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Being overweight linked to psoriatic arthritis

By Dermot - 17th Jul 2019 | 13 views

The results of a study presented at EULAR 2019 demonstrate significant correlation between body mass index (BMI) and disease severity in psoriatic arthritis (PsA).

Although PsA has been associated with an enhanced prevalence of obesity and being overweight, few studies have assessed the relationship between weight and the severity of disease in these patients.

Results of this study demonstrate BMI is independently correlated to disease activity (p=0.026), patient-perceived disease impact (p<0.0001), and disability (p<0.0001). In patients with PsA classified as obese or non-obese, disease activity measure cDAPSA (range 0-154) was 33.4 vs 27.7, patient-perceived disease impact measure PsAID-12 (range 0-10) was 6.3 vs 5.3, and disability measure HAQ-DI (range 0-3) was 1.36 vs 1.03 respectively.

“Our results highlight the impact of obesity and need for lifestyle-directed approaches to manage weight in psoriatic arthritis in parallel to joint and skin focused treatments,” said Dr Stefan Siebert, Clinical Senior Lecturer in Inflammation and Rheumatology, University of Glasgow, UK.

The study included 917 patients across eight European countries as part of the PsABio study, an ongoing prospective observational study evaluating patients with PsA receiving ustekinumab or tumour necrosis factor inhibitors. Data were collected on disease severity and impact, and analysed using multiple regression models adjusted for age, sex, smoking, body surface area, C-reactive protein, disease duration and biologic treatment.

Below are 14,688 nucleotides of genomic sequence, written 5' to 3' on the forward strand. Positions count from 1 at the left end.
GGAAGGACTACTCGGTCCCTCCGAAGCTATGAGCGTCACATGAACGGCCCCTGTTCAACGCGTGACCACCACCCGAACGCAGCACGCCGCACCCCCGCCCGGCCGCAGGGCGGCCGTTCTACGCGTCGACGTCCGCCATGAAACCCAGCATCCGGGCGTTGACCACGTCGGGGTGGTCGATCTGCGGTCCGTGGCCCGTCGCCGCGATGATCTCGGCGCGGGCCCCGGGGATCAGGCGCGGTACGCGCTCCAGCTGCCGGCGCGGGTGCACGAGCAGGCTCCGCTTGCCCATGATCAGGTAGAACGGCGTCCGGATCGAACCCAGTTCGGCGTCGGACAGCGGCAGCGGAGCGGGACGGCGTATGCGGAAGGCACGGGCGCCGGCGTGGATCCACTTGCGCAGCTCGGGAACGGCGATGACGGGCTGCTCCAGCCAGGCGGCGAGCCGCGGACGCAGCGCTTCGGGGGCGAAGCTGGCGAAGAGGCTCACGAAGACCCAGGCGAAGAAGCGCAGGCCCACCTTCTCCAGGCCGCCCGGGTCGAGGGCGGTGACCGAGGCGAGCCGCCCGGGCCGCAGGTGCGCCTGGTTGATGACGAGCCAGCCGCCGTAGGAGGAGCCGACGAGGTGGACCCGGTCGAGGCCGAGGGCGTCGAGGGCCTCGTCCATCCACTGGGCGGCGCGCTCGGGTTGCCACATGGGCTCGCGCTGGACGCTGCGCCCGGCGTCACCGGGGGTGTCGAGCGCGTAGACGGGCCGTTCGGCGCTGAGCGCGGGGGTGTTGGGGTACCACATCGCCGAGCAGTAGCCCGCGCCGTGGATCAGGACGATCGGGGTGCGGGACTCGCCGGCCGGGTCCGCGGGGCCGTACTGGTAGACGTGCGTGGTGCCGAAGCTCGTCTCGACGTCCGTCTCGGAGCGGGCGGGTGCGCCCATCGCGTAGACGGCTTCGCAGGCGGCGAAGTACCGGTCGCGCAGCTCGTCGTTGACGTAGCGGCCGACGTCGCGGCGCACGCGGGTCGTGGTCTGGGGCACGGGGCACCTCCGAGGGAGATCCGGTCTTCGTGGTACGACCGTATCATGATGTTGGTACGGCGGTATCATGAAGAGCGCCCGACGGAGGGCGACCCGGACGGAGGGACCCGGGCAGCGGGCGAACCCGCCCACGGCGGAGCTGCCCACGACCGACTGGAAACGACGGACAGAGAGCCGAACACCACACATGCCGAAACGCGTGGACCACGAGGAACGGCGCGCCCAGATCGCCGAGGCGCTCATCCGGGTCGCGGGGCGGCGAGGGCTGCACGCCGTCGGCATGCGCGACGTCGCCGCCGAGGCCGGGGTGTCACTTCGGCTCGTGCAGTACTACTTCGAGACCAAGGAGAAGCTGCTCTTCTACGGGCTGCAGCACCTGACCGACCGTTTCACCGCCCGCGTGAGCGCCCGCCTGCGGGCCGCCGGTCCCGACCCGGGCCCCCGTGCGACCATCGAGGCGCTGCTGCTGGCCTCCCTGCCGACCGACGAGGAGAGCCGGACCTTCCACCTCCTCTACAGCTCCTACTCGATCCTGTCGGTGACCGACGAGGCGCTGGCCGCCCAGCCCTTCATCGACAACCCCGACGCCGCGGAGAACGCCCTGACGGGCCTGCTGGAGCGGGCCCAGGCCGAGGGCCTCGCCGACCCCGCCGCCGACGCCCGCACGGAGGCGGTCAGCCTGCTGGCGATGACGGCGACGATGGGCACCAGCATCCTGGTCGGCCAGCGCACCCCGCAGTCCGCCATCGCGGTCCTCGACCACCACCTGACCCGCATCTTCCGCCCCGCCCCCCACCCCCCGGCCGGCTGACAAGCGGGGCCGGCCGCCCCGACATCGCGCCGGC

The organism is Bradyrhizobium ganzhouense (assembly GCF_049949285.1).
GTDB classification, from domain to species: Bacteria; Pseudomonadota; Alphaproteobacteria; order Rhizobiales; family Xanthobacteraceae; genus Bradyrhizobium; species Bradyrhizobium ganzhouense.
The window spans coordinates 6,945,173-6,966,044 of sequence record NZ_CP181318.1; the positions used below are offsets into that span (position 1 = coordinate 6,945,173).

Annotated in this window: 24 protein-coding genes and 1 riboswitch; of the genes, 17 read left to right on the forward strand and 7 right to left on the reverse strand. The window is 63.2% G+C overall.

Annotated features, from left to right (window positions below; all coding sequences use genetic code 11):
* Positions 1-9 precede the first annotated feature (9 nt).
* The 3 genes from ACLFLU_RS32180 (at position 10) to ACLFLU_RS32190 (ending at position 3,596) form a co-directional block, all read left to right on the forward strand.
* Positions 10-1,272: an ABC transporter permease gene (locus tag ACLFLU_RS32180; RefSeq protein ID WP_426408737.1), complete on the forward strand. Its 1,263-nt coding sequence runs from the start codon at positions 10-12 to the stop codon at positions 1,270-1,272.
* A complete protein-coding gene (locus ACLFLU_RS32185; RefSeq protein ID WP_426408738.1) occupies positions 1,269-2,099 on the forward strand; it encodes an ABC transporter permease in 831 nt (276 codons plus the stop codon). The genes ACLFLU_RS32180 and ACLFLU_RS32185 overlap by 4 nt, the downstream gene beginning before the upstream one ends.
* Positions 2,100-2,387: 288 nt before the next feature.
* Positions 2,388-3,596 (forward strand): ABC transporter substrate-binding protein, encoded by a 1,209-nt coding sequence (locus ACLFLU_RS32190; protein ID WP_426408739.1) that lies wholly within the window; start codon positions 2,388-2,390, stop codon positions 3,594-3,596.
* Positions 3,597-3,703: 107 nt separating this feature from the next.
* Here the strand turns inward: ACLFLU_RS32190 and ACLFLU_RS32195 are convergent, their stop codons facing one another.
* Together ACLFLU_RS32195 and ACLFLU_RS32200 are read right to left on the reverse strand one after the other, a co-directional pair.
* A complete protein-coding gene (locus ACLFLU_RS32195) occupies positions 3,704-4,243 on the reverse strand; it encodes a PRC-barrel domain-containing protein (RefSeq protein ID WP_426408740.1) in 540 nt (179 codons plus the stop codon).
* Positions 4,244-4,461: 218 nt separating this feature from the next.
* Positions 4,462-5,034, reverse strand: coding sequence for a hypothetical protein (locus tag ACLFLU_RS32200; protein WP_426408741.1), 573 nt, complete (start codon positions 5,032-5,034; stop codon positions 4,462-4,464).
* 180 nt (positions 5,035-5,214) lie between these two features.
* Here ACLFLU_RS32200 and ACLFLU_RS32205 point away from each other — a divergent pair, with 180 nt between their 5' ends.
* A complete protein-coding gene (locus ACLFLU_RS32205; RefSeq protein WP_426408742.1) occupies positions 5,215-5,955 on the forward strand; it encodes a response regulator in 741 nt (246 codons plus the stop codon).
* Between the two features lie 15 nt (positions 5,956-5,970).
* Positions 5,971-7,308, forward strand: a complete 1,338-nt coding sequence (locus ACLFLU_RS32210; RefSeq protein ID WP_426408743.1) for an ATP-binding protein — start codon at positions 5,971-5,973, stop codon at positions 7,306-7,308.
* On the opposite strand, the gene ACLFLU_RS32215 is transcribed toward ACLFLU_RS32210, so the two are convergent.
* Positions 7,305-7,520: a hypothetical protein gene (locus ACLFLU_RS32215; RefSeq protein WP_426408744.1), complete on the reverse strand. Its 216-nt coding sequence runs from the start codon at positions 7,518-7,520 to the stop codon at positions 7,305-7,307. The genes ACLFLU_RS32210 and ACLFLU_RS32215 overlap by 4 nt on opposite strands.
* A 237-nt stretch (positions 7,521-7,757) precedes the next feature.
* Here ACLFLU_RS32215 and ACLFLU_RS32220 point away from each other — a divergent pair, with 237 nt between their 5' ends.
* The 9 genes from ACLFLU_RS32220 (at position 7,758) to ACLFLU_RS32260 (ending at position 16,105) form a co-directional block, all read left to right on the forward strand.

“There is growing evidence describing how fat tissue acts as an active organ involved in metabolic and inflammatory disorders,” said Prof John D Isaacs, Chairperson of the Abstract Selection Committee, EULAR.

“Furthermore, with fixed-dose drug regimens, as with self-injected biologics, obesity can reduce efficacy for pharmacokinetic reasons. These factors, alongside the global epidemic of overweight and obesity, makes research in this area of great relevance and interest.”

Another study presented at EULAR 2019 provides evidence for the adipokine, adiponectin, in predicting the development of rheumatoid arthritis (RA) in overweight subjects.

Adipokines are signalling molecules that are secreted by fat tissue and act in a similar way to hormones. Raised levels of adiponectin, a type of adipokine, have been shown in subjects with RA, however, results of this study suggest it could have a role in predicting the onset of disease.

“Early detection and management of rheumatoid arthritis is very important to improve disease outcomes in patients,” said Dr Cristina Maglio, University of Gothenburg, Gothenburg, Sweden. “Our analysis suggests that serum adiponectin in overweight patients might have a role as a biomarker for early rheumatoid arthritis.”

The analysis included two studies – the first included 82 subjects with obesity and available measurements of adiponectin before the development of RA and 410 matched controls and demonstrated a 10 per cent increased risk of developing RA in those with raised serum adiponectin at baseline. The second study included 88 sex- and age-matched pairs and demonstrated a 20 per cent increased risk, but only in those with a BMI greater than 25.

Finally, another interesting study presented at EULAR 2019 looked at overweight and obesity in young patients with juvenile idiopathic arthritis (JIA).

Results found the rate of being overweight and obesity in children and adolescents with JIA is comparative to the general population.

However, further analysis revealed a number of factors are significantly associated with being overweight in the JIA group including increasing age (OR: 1.06, 95% CI: 1.04-1.09), male gender (OR: 1.21, 95% CI: 1.04-1.44), functional limitations (OR: 1.29, 95% CI: 1.04-1.59), therapy with biological DMARDs (OR: 1.48, 95% CI: 1.22-1.80), and systemic glucocorticoids (OR: 1.40, 95% CI: 1.14-1.71).

The implications of these findings on the long-term outcome of JIA requires further study.

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